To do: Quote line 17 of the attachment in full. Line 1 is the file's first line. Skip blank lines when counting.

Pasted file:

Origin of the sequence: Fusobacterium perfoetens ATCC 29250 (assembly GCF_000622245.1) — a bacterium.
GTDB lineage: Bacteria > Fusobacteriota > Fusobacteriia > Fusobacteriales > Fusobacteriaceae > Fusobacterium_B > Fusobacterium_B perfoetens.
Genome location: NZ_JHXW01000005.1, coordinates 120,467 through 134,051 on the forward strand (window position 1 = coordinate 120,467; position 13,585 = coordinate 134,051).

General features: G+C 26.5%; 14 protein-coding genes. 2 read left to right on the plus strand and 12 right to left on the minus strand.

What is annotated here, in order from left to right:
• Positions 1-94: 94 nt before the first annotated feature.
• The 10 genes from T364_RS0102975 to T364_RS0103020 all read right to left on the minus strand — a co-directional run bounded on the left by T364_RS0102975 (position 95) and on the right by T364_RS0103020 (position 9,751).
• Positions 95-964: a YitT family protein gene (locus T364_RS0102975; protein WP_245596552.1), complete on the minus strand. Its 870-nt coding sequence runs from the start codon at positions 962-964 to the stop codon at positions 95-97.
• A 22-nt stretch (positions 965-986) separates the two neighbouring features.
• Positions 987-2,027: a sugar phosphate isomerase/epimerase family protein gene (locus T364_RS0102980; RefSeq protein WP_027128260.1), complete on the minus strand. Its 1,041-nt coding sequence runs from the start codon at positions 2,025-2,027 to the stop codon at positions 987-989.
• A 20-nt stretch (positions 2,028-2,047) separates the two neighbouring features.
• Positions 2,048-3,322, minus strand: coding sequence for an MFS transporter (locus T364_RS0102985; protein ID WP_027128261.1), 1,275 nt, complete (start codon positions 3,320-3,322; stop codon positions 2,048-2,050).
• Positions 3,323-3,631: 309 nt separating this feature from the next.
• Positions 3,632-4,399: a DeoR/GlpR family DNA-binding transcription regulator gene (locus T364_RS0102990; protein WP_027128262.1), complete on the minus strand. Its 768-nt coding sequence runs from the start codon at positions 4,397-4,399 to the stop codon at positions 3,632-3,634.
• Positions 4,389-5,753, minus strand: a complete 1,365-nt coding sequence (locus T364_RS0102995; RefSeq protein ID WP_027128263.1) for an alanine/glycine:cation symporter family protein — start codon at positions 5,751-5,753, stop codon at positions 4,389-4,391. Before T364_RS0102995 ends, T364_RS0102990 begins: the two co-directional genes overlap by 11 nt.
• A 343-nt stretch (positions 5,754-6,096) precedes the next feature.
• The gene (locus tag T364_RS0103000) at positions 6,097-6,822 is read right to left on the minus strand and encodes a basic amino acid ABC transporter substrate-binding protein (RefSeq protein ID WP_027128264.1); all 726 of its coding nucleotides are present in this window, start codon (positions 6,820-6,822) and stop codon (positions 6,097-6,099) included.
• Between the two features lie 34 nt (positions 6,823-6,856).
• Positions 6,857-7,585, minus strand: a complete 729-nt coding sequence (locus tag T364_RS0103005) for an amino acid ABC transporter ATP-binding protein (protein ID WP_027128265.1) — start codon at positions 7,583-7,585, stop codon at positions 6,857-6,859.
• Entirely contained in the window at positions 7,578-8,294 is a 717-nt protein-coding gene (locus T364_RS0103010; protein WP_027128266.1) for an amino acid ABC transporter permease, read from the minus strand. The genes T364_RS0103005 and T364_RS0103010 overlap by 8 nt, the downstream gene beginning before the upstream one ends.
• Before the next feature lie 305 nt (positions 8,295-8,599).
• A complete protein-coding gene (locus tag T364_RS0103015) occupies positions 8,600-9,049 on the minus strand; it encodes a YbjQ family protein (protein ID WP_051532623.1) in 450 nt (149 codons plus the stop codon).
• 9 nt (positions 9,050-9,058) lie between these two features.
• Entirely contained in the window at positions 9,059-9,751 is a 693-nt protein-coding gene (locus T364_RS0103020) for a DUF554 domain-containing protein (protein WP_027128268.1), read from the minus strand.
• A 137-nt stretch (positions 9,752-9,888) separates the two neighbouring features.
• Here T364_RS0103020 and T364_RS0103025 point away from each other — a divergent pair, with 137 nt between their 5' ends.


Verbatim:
• The gene (locus tag T364_RS0103000) at positions 6,097-6,822 is read right to left on the minus strand and encodes a basic amino acid ABC transporter substrate-binding protein (RefSeq protein ID WP_027128264.1); all 726 of its coding nucleotides are present in this window, start codon (positions 6,820-6,822) and stop codon (positions 6,097-6,099) included.